Zinke calls estate tax “tax on the American dream” in House repeal

Yesterday, the US House of Representatives passed HR 1105 to repeal the estate tax. Before we go even one sentence further, know that the estate tax applies only to inheritances greater than $5.43 million. That’s very few; according to the Joint Committee on Taxation, approximately 0.2% of deaths in 2013 involved estates large enough to be taxed. Perhaps that’s why Republicans invariably refer to the estate tax as the Death Tax: 99.8% of Americans will not pass on taxable estates, but everybody dies. On Twitter, Rep. Ryan Zinke (R-MT) called it “a tax on the American Dream.” Speaking in favor of the Death Tax Repeal Act of 2015, he said:

“I rise to bring awareness to a pervasive tax that threatens the very livelihood of the future of generations of Montanans…This tax punishes Americans that have worked hard, played by the rules, and want to pass that legacy on to their children.”

I submit that 0.2% is “pervasive” the same way inheriting more than $5 million is the American dream.

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Friday links! Binary new world edition

Utopian dystopia

We know two things about the future: it’s coming, and it will be either all bad or all good. That second part is obvious from movies. Films about the future are either set in utopias (Star TrekGattaca2001: A Space Odyssey)—or dystopias (Aliens, IdiocracyBack to the Future.) It follows that at this moment, everything is either about to be fine or just setting off for hell in a handbasket. The odds of some problems getting better and others getting worse just doesn’t make sense. It’s an immense mathematical unlikelihood that the world would stay exactly as good as it is now. Today is Friday, and what comes after will surely be different. Won’t you call it in the air with me?

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Comity breaks down in Helena

A member plugs his ears as Rep. Geraldine Custer addresses the Montana State House.

A member plugs his ears as Rep. Geraldine Custer addresses the Montana State House.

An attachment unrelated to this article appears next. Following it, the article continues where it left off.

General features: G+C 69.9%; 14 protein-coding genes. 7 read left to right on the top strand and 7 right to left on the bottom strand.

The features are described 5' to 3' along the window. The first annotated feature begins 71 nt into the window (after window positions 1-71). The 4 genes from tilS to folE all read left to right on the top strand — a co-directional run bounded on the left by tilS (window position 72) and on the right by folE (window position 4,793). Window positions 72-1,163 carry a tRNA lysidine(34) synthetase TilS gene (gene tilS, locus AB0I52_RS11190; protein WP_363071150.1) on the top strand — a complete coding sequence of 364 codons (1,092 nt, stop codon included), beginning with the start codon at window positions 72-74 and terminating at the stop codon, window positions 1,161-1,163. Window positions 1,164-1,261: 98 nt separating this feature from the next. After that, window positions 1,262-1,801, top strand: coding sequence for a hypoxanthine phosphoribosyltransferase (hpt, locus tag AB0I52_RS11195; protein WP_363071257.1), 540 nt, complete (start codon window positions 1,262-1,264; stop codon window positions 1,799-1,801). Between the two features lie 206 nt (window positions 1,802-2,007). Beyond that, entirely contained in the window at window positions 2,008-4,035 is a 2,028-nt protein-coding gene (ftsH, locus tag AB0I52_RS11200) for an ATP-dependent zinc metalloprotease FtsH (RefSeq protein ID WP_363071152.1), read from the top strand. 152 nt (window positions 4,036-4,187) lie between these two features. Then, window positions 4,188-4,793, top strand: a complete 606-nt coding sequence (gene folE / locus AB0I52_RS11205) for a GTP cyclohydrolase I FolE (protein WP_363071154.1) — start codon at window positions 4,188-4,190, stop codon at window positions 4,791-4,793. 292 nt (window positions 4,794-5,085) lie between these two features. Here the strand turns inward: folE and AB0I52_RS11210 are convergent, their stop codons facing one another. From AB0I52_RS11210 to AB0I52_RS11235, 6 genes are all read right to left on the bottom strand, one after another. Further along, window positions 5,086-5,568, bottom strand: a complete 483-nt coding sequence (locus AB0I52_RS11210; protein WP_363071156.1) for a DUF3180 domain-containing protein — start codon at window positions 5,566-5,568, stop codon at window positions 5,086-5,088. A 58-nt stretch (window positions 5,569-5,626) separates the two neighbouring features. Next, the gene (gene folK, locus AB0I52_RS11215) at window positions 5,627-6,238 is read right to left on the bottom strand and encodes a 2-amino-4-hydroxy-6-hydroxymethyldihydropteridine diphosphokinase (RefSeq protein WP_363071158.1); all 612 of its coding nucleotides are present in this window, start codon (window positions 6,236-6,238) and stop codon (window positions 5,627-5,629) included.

This photo of how the sausage is made comes courtesy of Art Wittich’s Facebook page, in which he complains that his fellow Republican voted to “emasculate” his party’s leadership by supporting Medicaid expansion. That bill finally passed, but not before 49 Republicans voted to adjourn the entire 2015 session of the Montana legislature rather than see it debated on the House floor. Later that night, after moderates in the GOP joined Democrats to pass a bill central to his legislative agenda, Governor Bullock vetoed a modest Republican tax cut. With only a few weeks to go in our 90-day session, comity has disintegrated in Helena. You can read about it in this week’s column in the Missoula Independent, which also contains this wonderful quote by Rep. Randy Pinocci (R-Sun River):

“The majority of my constituents want smaller government. What does the taxpayer want? I hear every excuse, but we spend money on [expletive] that’s ridiculous. I want to go to the Deaf and Blind School and see if they’re struggling.”

I also apologize for erroneously claiming that Senator Steve Daines nourishes himself by lassoing rainbows and drinking their pigment. So it’s a lot of fun. We’ll be back tomorrow with Friday links!

US millennials far below average in literacy, numeracy, problem-solving

College

College

The nonprofit Educational Testing Service has released the results of its 2012 Program for the International Assessment of Adult Competencies among millennials, and the United States appears to be in trouble. American millennials ranked dead last in numeracy, behind Poland and the Slovak Republic in literacy, and second-to-last in “problem solving in technology-rich environments.” That third category finally gives the lie to “at least they know how to use computers.” It appears that American millennials don’t know how to do much of anything, despite achieving higher overall levels of education than any generation in history. Wrestling with declinism after the jump.

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Does the rhetoric of “privilege” take pressure off the 1%?

white-privelege

There are two ways to read this satisfyingly provocative essay in Jacobin. Connor Kilpatrick argues that the intellectual left’s relentless focus on privilege—white, male, straight, cisgender, able-bodied, college-educated, et cetera—substitutes an abstract problem for the concrete problem of political and economic dominance by the wealthiest 1% of American households. Privilege is a sideshow. At best, it encourages us to ignore the problems of the middle class in favor of the problems of the most destitute. He writes:

[Privilege] is an attempt to shame the middle class—those with some wealth but, relative to the top one or one-tenth of one percent, mere crumbs—to make them shut up about the rich and super rich and, instead, look at those below as a reminder that it could all be much worse.

Kilpatrick cites as an example this article from Vox, which quotes a TED talk by Alex Giridharadas re: who gets to feel indignant for being in the 99%. Infuriating quote after the jump.

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